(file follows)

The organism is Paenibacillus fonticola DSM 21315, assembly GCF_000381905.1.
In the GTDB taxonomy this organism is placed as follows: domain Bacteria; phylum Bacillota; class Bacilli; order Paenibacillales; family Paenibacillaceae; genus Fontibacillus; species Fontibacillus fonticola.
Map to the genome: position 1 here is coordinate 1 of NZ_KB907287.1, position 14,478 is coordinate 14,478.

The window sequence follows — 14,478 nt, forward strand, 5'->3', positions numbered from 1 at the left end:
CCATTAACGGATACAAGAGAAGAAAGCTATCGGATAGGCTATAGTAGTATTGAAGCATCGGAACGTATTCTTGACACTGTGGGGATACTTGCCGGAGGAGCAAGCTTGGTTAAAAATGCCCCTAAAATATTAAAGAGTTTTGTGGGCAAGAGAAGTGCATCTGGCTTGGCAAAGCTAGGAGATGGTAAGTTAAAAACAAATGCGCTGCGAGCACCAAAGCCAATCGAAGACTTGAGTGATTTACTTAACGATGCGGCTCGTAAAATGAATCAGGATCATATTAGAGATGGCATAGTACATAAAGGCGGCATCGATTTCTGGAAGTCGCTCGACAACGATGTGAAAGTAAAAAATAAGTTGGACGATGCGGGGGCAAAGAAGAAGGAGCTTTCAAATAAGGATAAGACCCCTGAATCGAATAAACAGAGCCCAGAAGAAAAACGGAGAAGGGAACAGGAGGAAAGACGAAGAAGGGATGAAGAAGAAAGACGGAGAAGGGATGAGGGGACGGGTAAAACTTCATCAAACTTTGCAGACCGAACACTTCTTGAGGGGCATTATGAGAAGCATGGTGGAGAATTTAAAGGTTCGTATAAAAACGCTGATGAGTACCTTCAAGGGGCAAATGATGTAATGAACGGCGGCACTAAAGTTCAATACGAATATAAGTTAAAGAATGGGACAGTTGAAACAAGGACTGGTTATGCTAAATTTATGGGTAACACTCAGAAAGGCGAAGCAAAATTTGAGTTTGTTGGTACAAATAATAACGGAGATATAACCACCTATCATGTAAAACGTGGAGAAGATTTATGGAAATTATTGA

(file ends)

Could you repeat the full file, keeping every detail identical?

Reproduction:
The organism is Paenibacillus fonticola DSM 21315, assembly GCF_000381905.1.
In the GTDB taxonomy this organism is placed as follows: domain Bacteria; phylum Bacillota; class Bacilli; order Paenibacillales; family Paenibacillaceae; genus Fontibacillus; species Fontibacillus fonticola.
Map to the genome: position 1 here is coordinate 1 of NZ_KB907287.1, position 14,478 is coordinate 14,478.

The window sequence follows — 14,478 nt, forward strand, 5'->3', positions numbered from 1 at the left end:
CCATTAACGGATACAAGAGAAGAAAGCTATCGGATAGGCTATAGTAGTATTGAAGCATCGGAACGTATTCTTGACACTGTGGGGATACTTGCCGGAGGAGCAAGCTTGGTTAAAAATGCCCCTAAAATATTAAAGAGTTTTGTGGGCAAGAGAAGTGCATCTGGCTTGGCAAAGCTAGGAGATGGTAAGTTAAAAACAAATGCGCTGCGAGCACCAAAGCCAATCGAAGACTTGAGTGATTTACTTAACGATGCGGCTCGTAAAATGAATCAGGATCATATTAGAGATGGCATAGTACATAAAGGCGGCATCGATTTCTGGAAGTCGCTCGACAACGATGTGAAAGTAAAAAATAAGTTGGACGATGCGGGGGCAAAGAAGAAGGAGCTTTCAAATAAGGATAAGACCCCTGAATCGAATAAACAGAGCCCAGAAGAAAAACGGAGAAGGGAACAGGAGGAAAGACGAAGAAGGGATGAAGAAGAAAGACGGAGAAGGGATGAGGGGACGGGTAAAACTTCATCAAACTTTGCAGACCGAACACTTCTTGAGGGGCATTATGAGAAGCATGGTGGAGAATTTAAAGGTTCGTATAAAAACGCTGATGAGTACCTTCAAGGGGCAAATGATGTAATGAACGGCGGCACTAAAGTTCAATACGAATATAAGTTAAAGAATGGGACAGTTGAAACAAGGACTGGTTATGCTAAATTTATGGGTAACACTCAGAAAGGCGAAGCAAAATTTGAGTTTGTTGGTACAAATAATAACGGAGATATAACCACCTATCATGTAAAACGTGGAGAAGATTTATGGAAATTATTGA